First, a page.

Photo by Audiolucistore
I’ve been writing about differentiating for student’s skills by adjusting a task’s complexity. You can catch up on the series here.
In order for students to learn, we have to adjust a task’s complexity to meet their skill level. Too easy, they become bored. Too complex, they become frustrated.
One technique to adjust complexity is the small group: pull 3-5 students over and work directly with them.
Small Groups Reduce Complexity…
I would imagine that most teachers have used this technique with struggling students. Identify the kids who need a little more help, and call them to the table.
This reduces complexity since you can spot problems quickly, answer questions, and keep them focused. Struggling students get a chance to increase their skill since you have lowered the complexity. Once they’re getting it, release them back and the complexity will increase since they’re independent.
…But Can Also Add Complexity
But, teacher-led small groups are not only for reducing complexity. They can also add complexity for students with high skill. I know that I often made the mistake of just having my advanced students “work on their own” constantly, but think about the power of bringing your five top kids together (even for ten minutes a week) and pushing them a bit!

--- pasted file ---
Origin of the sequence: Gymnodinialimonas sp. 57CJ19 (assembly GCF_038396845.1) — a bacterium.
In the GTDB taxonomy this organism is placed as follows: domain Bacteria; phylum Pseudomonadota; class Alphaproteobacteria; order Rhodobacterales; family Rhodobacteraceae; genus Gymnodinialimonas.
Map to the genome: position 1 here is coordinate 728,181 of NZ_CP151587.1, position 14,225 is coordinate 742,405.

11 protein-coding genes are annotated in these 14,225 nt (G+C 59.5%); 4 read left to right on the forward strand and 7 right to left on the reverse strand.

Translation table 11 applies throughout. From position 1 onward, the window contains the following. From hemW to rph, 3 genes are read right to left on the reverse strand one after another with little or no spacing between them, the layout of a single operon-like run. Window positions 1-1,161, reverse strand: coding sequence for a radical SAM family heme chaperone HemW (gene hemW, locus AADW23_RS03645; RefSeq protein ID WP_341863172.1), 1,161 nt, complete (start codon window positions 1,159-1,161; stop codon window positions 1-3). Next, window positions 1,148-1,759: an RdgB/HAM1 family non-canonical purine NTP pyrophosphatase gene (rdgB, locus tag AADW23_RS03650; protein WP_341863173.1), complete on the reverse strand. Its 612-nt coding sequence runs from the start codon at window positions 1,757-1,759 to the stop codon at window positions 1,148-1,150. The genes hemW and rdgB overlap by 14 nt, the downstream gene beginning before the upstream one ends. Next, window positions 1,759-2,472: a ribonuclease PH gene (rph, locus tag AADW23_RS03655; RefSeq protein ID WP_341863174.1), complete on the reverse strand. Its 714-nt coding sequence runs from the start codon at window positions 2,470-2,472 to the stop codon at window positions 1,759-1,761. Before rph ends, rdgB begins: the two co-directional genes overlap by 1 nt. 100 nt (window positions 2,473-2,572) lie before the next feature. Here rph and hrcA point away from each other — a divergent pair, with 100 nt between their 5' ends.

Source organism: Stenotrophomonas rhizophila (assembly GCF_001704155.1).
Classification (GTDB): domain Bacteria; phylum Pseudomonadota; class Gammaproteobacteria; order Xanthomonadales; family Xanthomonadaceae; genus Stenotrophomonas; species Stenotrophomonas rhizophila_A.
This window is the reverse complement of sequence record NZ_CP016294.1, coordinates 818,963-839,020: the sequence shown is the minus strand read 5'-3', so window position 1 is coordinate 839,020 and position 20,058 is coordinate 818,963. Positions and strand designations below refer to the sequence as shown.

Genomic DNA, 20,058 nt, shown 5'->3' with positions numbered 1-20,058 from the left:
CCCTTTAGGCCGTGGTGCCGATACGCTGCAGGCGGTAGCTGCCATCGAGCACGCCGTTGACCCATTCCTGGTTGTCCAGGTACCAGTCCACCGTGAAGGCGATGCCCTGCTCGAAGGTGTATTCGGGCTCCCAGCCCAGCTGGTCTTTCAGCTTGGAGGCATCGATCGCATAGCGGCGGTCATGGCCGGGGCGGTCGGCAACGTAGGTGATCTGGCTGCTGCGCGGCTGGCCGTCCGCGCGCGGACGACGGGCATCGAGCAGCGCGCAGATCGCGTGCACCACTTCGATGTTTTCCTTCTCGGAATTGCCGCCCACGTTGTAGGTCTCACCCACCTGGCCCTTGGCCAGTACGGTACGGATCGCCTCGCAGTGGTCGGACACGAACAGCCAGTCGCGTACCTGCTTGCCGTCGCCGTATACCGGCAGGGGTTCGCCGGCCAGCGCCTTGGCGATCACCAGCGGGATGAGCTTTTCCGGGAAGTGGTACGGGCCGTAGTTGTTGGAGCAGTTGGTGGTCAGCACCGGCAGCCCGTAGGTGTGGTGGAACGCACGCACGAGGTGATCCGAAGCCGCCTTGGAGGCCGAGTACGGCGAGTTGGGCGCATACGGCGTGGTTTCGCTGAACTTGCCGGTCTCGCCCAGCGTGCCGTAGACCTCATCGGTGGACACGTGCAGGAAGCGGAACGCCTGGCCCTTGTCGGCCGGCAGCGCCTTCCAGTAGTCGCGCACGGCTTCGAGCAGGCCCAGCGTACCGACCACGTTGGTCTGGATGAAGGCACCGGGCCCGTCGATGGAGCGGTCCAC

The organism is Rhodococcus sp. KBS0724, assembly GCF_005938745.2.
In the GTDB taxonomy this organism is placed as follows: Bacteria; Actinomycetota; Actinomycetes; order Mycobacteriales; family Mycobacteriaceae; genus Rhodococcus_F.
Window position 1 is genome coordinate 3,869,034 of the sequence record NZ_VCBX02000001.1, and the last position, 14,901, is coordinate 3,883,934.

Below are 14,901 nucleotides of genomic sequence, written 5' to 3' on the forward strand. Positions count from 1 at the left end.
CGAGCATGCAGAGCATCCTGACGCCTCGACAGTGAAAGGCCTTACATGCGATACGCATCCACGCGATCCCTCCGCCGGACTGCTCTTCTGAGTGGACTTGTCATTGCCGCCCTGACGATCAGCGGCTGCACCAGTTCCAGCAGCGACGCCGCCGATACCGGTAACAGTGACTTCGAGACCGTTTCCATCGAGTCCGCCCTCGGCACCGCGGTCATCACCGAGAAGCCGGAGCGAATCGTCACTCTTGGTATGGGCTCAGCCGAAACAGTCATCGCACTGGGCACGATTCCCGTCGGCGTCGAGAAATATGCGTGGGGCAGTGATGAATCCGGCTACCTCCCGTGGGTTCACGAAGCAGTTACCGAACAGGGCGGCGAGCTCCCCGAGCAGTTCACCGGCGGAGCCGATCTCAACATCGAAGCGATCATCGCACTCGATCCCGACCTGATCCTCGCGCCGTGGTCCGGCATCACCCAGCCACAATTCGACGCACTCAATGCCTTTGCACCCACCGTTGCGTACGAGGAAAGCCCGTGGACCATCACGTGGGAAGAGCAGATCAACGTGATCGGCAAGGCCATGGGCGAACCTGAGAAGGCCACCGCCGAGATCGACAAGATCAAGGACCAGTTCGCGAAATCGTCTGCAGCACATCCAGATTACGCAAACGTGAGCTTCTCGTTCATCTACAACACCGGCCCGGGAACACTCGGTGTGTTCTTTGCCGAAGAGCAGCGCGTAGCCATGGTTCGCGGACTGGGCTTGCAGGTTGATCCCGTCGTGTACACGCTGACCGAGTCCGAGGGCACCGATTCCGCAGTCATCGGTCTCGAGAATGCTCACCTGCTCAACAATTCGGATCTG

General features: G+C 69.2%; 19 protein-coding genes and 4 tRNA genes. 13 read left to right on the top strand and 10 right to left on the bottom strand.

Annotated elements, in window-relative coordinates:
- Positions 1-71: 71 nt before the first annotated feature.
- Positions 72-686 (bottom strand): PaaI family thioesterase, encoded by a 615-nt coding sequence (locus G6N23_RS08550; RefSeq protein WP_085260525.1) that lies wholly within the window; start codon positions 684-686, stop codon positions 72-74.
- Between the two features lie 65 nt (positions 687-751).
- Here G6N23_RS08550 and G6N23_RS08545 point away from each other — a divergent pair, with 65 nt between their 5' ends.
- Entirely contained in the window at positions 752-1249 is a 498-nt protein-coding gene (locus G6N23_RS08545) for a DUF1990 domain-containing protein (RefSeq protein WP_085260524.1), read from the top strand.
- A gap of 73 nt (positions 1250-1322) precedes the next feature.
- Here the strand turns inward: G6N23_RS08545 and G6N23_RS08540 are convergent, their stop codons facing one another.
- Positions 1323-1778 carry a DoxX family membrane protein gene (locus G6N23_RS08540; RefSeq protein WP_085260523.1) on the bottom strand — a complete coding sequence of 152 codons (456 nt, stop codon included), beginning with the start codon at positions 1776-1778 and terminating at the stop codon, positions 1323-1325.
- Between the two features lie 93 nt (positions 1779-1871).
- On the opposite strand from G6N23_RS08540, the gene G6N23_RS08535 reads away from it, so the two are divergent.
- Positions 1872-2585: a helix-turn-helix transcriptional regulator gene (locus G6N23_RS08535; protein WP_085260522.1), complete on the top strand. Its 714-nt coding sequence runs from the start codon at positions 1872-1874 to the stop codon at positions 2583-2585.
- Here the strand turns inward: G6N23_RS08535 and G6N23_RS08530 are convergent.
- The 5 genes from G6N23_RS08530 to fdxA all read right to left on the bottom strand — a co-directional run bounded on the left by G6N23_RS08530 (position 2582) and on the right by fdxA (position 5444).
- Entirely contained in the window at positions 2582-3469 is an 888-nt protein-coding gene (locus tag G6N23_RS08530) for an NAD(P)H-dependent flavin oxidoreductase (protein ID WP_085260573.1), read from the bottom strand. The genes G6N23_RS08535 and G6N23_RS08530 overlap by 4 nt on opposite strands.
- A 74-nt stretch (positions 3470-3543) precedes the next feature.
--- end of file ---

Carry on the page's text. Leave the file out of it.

In a small group, you can facilitate a deeper discussion, ask probing questions, tease out better responses, teach a more advanced concept, and push your expert students further. Is it a math lesson? Give them a couple of “tricky” problems and see how they do. Or teach them something from next year. Or from calculus. Reading a story? Ask about more advanced ideas: ethical dilemmas, similarities to other stories, themes, or authors’ tones.
Plus, pulling your most advanced students over regularly will help you to battle the Curse of the Kidney Table.
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